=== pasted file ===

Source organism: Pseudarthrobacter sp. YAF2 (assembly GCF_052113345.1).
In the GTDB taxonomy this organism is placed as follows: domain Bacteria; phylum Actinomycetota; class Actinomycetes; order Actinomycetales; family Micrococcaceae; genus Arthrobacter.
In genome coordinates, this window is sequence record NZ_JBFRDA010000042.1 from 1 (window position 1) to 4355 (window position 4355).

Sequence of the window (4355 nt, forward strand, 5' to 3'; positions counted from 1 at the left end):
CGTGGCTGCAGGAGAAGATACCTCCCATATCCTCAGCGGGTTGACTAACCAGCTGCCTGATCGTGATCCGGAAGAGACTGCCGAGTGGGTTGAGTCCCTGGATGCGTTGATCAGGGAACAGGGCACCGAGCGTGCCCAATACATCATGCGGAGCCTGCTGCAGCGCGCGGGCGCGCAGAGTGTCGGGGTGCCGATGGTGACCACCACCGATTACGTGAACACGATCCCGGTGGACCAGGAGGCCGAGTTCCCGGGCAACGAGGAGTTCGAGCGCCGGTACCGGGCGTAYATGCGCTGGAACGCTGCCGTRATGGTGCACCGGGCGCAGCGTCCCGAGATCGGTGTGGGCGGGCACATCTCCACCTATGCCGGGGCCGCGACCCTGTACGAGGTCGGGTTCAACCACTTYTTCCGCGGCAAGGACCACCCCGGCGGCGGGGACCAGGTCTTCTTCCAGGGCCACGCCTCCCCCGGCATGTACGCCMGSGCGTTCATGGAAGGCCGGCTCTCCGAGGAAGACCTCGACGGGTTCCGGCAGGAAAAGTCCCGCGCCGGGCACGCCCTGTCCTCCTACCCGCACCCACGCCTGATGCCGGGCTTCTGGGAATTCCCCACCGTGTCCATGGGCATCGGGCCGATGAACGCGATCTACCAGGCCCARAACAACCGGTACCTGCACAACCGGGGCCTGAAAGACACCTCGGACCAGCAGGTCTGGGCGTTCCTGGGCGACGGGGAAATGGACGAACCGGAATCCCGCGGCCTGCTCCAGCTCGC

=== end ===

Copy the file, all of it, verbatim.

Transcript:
Source organism: Pseudarthrobacter sp. YAF2 (assembly GCF_052113345.1).
In the GTDB taxonomy this organism is placed as follows: domain Bacteria; phylum Actinomycetota; class Actinomycetes; order Actinomycetales; family Micrococcaceae; genus Arthrobacter.
In genome coordinates, this window is sequence record NZ_JBFRDA010000042.1 from 1 (window position 1) to 4355 (window position 4355).

Sequence of the window (4355 nt, forward strand, 5' to 3'; positions counted from 1 at the left end):
CGTGGCTGCAGGAGAAGATACCTCCCATATCCTCAGCGGGTTGACTAACCAGCTGCCTGATCGTGATCCGGAAGAGACTGCCGAGTGGGTTGAGTCCCTGGATGCGTTGATCAGGGAACAGGGCACCGAGCGTGCCCAATACATCATGCGGAGCCTGCTGCAGCGCGCGGGCGCGCAGAGTGTCGGGGTGCCGATGGTGACCACCACCGATTACGTGAACACGATCCCGGTGGACCAGGAGGCCGAGTTCCCGGGCAACGAGGAGTTCGAGCGCCGGTACCGGGCGTAYATGCGCTGGAACGCTGCCGTRATGGTGCACCGGGCGCAGCGTCCCGAGATCGGTGTGGGCGGGCACATCTCCACCTATGCCGGGGCCGCGACCCTGTACGAGGTCGGGTTCAACCACTTYTTCCGCGGCAAGGACCACCCCGGCGGCGGGGACCAGGTCTTCTTCCAGGGCCACGCCTCCCCCGGCATGTACGCCMGSGCGTTCATGGAAGGCCGGCTCTCCGAGGAAGACCTCGACGGGTTCCGGCAGGAAAAGTCCCGCGCCGGGCACGCCCTGTCCTCCTACCCGCACCCACGCCTGATGCCGGGCTTCTGGGAATTCCCCACCGTGTCCATGGGCATCGGGCCGATGAACGCGATCTACCAGGCCCARAACAACCGGTACCTGCACAACCGGGGCCTGAAAGACACCTCGGACCAGCAGGTCTGGGCGTTCCTGGGCGACGGGGAAATGGACGAACCGGAATCCCGCGGCCTGCTCCAGCTCGC